The best programs are written so that computing machines can perform them quickly and so that human beings can understand them clearly. A programmer is ideally an essayist who works with traditional aesthetic and literary forms as
well as mathematical concepts, to communicate the way that an algorithm works and to convince a reader that the results will be correct. Donald E. Knuth

Backtracking

Problem :-
Given a maze in the form of a matrix of size n x n. A robot is placed at cell ( 0, 0 ).
Print all possible paths that robot can take to reach the last cell ( n-1, n-1 ) of the maze.
Constraint :- Robot can move rightwards ( R ) or downwards ( D ).
Consider the maze of size 3 x 3 as shown below :-
X X X         Robot is placed at ( 0, 0 )
X X X
X X X
Possible paths that robot can take are :-
X X X        X X X        X X X        X X X        X X X         X X X
X X X        X X X        X X X        X X X        X X X         X X X
X X X        X X X        X X X        X X X        X X X         X X X
DDRR        DRDR        DRRD        RDDR       RDRD         RRDD


Solution :-
At any point ( cell ) in the maze, robot can move horizontally ( right cell ) or vertically ( down cell ).
1 ) Suppose the robot chooses the horizontal move, we will move to the right cell and again choose one of the possible moves ( horizontal or vertical ) and repeat these steps till we reach the last cell. If at any cell, a valid movement is not possible then we backtrack and choose other alternative move.
2 ) Same steps are followed if the robot chooses the vertical move.
We try out the horizontal and vertical alternatives at every cell to find out all possible paths that the robot can take to reach the final cell in the maze. See the implementation below.

#include<iostream>
#include<string>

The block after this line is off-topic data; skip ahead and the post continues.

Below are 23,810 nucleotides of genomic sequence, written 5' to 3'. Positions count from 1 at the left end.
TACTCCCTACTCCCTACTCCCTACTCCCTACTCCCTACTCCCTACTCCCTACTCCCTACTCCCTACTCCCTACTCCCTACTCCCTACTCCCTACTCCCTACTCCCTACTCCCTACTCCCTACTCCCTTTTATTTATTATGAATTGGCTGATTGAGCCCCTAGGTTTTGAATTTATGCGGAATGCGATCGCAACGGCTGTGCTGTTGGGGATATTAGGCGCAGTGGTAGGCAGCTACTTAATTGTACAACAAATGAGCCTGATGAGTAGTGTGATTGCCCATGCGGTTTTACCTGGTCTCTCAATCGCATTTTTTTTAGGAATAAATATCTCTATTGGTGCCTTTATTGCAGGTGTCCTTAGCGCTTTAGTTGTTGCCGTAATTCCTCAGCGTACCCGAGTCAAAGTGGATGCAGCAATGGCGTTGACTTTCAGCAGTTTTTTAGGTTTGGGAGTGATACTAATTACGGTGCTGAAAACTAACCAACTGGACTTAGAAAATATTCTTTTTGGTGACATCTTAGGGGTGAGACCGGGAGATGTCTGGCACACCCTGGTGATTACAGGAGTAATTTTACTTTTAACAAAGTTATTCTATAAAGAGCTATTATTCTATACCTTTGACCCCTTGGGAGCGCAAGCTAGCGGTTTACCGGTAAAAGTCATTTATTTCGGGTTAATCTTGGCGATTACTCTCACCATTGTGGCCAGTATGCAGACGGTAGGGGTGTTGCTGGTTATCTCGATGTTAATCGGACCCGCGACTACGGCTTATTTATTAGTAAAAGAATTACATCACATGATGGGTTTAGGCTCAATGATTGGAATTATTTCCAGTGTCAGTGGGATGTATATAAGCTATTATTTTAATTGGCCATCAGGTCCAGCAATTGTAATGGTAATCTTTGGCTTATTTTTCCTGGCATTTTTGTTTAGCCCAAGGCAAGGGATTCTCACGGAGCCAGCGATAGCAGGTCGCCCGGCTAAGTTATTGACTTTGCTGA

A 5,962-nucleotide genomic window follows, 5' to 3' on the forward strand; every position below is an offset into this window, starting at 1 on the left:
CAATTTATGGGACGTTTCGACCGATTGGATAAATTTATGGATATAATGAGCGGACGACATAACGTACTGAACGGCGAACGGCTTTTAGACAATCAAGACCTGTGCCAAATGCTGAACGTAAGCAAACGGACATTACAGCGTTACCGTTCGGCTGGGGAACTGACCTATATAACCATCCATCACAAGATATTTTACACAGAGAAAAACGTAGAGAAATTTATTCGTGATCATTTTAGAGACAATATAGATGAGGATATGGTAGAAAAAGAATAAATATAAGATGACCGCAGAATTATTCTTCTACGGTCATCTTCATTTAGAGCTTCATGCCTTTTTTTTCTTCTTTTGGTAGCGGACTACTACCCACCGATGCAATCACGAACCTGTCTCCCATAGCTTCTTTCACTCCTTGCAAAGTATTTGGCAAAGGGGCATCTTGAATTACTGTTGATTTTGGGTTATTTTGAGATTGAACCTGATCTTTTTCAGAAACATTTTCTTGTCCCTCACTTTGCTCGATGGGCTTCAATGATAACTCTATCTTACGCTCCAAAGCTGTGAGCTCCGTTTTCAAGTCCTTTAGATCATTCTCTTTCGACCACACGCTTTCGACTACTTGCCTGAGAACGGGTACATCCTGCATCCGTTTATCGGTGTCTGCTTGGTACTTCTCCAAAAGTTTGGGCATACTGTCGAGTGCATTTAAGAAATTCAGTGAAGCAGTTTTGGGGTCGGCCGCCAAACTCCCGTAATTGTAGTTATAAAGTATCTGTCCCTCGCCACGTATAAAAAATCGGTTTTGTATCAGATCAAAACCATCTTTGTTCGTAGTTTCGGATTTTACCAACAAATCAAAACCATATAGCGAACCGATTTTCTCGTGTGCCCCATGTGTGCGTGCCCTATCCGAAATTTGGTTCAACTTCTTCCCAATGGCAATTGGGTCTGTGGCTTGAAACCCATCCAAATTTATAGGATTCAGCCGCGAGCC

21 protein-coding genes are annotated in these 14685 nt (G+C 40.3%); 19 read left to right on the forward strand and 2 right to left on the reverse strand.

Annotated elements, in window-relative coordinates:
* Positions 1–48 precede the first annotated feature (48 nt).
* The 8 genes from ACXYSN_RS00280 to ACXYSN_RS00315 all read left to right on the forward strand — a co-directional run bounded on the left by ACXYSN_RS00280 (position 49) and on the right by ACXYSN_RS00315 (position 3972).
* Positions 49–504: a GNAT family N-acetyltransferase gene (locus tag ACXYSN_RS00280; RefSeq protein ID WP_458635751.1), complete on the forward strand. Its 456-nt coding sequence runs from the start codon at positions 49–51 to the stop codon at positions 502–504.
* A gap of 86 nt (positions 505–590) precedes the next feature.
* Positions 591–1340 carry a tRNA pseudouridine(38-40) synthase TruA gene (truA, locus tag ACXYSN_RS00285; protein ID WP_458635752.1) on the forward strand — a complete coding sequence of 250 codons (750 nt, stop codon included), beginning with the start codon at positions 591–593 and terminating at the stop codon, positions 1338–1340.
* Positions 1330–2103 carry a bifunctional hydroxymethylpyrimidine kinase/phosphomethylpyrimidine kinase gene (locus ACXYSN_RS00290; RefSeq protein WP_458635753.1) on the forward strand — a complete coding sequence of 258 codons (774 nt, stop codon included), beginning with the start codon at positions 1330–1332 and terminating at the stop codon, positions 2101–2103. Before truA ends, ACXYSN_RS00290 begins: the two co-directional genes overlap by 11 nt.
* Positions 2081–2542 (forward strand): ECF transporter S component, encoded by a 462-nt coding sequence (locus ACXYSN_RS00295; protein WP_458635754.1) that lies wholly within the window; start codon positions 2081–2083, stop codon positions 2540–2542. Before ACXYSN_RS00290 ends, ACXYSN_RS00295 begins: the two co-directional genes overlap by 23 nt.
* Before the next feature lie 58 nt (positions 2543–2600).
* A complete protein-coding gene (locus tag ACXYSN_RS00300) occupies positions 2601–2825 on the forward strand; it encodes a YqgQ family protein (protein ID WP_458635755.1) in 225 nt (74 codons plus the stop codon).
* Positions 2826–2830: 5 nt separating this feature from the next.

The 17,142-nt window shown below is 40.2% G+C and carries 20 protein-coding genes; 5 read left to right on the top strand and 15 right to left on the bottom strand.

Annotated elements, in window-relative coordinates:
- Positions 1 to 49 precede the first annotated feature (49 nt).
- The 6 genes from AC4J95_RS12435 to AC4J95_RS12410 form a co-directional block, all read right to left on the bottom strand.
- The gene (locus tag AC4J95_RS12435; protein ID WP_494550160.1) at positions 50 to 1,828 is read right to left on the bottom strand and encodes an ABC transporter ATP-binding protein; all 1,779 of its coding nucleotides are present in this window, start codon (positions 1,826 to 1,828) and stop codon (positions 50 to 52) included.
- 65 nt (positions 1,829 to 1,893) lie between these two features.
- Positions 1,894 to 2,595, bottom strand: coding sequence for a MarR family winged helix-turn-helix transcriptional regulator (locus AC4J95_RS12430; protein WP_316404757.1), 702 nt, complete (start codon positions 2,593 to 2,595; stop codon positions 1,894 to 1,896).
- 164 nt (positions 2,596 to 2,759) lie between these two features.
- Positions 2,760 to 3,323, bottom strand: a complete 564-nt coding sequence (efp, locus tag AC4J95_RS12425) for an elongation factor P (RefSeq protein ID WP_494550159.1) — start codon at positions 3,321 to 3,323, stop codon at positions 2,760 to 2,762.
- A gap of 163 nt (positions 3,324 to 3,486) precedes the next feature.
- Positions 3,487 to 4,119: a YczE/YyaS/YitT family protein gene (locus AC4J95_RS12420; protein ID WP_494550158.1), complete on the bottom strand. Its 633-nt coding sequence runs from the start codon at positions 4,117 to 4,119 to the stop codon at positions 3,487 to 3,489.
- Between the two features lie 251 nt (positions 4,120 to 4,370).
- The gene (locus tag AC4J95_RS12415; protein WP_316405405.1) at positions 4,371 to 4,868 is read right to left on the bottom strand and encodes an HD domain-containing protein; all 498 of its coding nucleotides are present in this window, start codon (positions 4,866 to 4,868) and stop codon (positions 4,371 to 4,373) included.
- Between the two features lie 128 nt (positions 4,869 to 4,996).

using namespace std;

/* print all the paths robot can take to reach cell(n-1,n-1)
   from cell(0), given a maze in the form of a matrix of size nxn
   and the robot can move only 'Right' and 'Down'
   (r_idx,c_idx) -> starting point of robot      
*/
void printRobotPaths(string path,int row,int col,int r_idx,int c_idx) {
   if ((r_idx == row-1) && (c_idx == col-1)) {
      cout<<path<<endl;
      return;
   }
   if (r_idx == row-1) {
      printRobotPaths(path+'D',row,col,r_idx,c_idx+1);
      return;
   }
   if (c_idx == col-1) {
      printRobotPaths(path+'R',row,col,r_idx+1,c_idx);
      return;
   }
   printRobotPaths(path+'D',row,col,r_idx,c_idx+1);
   printRobotPaths(path+'R',row,col,r_idx+1,c_idx);
}

// main
int main() {
   // dimensions of the maze is row x col
   int row = 3, col = 3;
   string path;
   cout<<"\nAll possible paths :-\n";
   printRobotPaths(path,row,col,0,0);
   cout<<endl;
   return 0;
}

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All problems on Backtracking technique
* Given a maze in the form of a matrix of size n x n. A robot is placed at cell ( 0, 0 ). Print all possible paths that robot can take to reach the last cell ( n-1, n-1 ) of the maze
* Given a maze in the form of a matrix of size n x n with all elements as 0 or 1. 0 denotes safe cell & 1 denotes dangerous cell. A rat is placed at cell ( 0, 0 ). Print a safe path ( if exists ) which rat can take to reach last cell ( n-1, n-1 ).
* Solve the Knight's Tour problem
* Solve the N-Queens problem
* Given a set of candidate values in an array & a target x, find all possible ways in which candidate values can be added to get x. We can use each candidate value any number of times